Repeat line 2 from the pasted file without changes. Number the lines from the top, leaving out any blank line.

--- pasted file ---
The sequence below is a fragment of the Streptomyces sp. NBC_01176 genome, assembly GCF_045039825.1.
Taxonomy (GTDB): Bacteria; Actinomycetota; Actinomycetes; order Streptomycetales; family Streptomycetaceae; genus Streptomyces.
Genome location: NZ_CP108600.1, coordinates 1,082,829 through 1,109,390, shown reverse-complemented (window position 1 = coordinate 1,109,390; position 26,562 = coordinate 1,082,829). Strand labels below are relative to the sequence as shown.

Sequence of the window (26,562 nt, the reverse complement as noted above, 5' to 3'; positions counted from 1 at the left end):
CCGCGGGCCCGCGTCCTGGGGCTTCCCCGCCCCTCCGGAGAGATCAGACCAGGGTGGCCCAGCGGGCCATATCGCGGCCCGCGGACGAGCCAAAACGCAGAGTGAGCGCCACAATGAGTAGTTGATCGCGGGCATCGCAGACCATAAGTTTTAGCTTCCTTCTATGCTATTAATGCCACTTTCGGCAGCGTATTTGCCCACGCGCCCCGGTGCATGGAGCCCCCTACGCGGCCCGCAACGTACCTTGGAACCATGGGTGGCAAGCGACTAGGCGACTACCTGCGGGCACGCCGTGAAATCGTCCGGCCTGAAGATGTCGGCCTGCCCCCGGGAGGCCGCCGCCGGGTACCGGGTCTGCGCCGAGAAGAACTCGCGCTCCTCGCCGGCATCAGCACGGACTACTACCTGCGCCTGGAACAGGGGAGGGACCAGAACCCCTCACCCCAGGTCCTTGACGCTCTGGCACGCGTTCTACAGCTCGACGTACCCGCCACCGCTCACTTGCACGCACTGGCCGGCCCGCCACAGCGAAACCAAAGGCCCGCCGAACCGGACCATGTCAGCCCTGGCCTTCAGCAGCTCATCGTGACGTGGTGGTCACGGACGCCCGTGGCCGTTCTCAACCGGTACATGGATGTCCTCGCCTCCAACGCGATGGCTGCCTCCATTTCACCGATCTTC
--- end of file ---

Taxonomy (GTDB): Bacteria; Actinomycetota; Actinomycetes; order Streptomycetales; family Streptomycetaceae; genus Streptomyces.